Romans 12:3 “For I say, through the grace given to me, to everyone who is among you, not to think of himself more highly than he ought to think, but to think soberly, as God has dealt to each one a measure of faith.”

    I’ve been (“innocently”/dumbly) too close to both of those types of situations,… learned/clarified a lot “the hard way,”… am glad to have “lived to tell the tale,”… but in no way would I ever opt for a do-over! “Blindness” in human and spiritual matters may “come very naturally,” but it is NOT a blessing,… (I think Paul was taking this very seriously in many of his admonitions to the body of Christ!),…

    The patterns of “defensiveness,” and webs of deflecting psychological tactics and lies of denial, that accrue in these warped situations, are a pretty good picture, however, of what the devil, himself, is really “all about” — supremely selfish, hateful and vindictive, using, destructive, parasitic, con-artist that he is. Most people don’t see through his glittering “come-on” disguises, alluring but empty false claims and promises, “angel of light” (false) persona, to the real cruel, desperate and calculating essence of who and what he is,… unless they’ve been “too close,”… close enough to get bitten & have to fight their way out,… it does happen,… & “once bitten, twice shy” would then be the understatement of the century,…

    2 Corinthians 11:13,14
    13 “For such are false apostles, deceitful workers, transforming themselves into apostles of Christ. 14 And no wonder! For Satan himself transforms himself into an angel of light.”

    I can see that this is going much farther down the road of spiritual concerns, than the point of your beginning!,… but to begin to have awareness of these matters, and their importance, is truly essential and “key” to proper spiritual development,…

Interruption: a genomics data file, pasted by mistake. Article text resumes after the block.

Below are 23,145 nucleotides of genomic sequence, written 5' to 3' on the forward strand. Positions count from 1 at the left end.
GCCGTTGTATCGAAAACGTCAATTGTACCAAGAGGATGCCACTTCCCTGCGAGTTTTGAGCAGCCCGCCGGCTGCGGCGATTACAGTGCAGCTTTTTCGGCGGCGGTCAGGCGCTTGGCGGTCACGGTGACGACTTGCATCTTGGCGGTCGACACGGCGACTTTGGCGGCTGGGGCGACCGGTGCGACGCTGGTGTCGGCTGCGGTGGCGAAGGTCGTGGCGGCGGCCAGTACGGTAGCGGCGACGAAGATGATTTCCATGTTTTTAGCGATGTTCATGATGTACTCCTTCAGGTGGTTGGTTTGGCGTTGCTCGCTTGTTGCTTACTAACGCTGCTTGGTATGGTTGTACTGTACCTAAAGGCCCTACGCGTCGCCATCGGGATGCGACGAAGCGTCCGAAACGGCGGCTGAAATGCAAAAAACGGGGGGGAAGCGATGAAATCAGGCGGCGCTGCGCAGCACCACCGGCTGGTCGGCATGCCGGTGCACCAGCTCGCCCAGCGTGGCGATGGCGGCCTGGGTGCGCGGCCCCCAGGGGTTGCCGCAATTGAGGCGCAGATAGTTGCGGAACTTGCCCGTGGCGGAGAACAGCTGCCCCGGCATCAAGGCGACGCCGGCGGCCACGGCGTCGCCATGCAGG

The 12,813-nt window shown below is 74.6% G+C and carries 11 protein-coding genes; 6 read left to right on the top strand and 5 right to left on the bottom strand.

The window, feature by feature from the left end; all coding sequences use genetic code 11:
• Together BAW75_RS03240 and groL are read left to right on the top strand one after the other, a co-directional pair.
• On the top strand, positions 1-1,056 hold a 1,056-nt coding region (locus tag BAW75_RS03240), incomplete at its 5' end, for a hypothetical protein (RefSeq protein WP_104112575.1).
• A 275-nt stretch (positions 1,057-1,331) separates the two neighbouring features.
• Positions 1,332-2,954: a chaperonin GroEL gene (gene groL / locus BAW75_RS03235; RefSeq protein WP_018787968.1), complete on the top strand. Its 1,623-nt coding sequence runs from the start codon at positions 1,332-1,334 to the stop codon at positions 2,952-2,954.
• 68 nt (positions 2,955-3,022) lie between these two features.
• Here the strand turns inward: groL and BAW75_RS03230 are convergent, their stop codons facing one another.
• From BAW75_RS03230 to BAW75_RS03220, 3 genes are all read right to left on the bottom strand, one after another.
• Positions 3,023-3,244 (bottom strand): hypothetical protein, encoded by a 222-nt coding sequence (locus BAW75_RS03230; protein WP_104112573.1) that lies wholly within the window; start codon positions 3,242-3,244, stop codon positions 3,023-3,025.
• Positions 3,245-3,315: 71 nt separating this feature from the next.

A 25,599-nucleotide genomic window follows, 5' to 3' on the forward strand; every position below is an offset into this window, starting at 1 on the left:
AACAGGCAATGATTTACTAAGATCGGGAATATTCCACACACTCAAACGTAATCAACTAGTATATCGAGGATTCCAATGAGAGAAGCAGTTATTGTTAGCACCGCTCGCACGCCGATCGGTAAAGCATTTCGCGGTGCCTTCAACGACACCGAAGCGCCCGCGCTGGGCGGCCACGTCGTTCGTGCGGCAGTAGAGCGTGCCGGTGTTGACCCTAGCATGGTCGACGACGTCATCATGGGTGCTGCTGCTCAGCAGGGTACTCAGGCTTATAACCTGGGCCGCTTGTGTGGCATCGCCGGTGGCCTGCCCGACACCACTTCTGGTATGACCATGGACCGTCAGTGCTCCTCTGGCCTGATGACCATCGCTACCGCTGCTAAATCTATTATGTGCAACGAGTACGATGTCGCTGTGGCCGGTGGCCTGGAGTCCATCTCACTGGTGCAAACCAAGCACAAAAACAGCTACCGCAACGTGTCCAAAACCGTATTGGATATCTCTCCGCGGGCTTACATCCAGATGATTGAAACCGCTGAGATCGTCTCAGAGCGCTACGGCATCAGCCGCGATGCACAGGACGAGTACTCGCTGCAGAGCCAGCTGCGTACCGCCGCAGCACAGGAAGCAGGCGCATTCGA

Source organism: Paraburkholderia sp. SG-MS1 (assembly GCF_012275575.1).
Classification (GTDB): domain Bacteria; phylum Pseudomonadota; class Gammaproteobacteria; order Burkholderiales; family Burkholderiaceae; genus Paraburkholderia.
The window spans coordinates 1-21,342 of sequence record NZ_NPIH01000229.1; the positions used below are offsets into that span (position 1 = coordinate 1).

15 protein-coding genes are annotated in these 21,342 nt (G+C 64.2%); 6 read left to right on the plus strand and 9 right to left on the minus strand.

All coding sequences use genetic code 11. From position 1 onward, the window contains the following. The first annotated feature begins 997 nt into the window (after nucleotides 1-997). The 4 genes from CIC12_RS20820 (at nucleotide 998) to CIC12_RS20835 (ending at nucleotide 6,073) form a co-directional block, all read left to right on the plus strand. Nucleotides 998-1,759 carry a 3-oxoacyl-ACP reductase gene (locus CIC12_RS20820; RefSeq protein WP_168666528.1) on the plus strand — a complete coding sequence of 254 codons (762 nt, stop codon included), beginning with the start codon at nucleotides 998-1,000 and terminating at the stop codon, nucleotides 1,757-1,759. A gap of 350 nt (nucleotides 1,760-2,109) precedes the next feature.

Hebrews 5:14 “But solid food belongs to those who are of full age, that is, those who by reason of use have their senses exercised to discern both good and evil.”

    We will always be human, and we will never be perfect. We will always need a savior to save us from ourselves and our situations. If we realize this, we will always maintain a relationship of gratitude and love and service towards our Lord and savior, Jesus Christ,… but being “saved” doesn’t mean I’m changed into someone, or something, who is no longer dependent on God for His grace to continually keep me safe, or heal me, in these situations,… God’s ongoing grace and unmerited favor towards us is what salvation is all about!

    I’m beginning to realize that sometimes, as humans, we wish to do for others what only God can do for them,… or they may be looking to us and habitually attaching themselves to their fellow “Christian friends” as a kind of a “short cut” to a better prayer connection to God for themselves,… and I’m beginning to see how this may eventually reach a point of reckoning,… Of course we can love and pray, help, edify and encourage at all times, but there are some things that are God’s prerogative and realm of effective power and authority,… as such, allowing for goodwill prayers of faith and intercession, each soul must, even so, realize its own direct relationship of dependence on God,…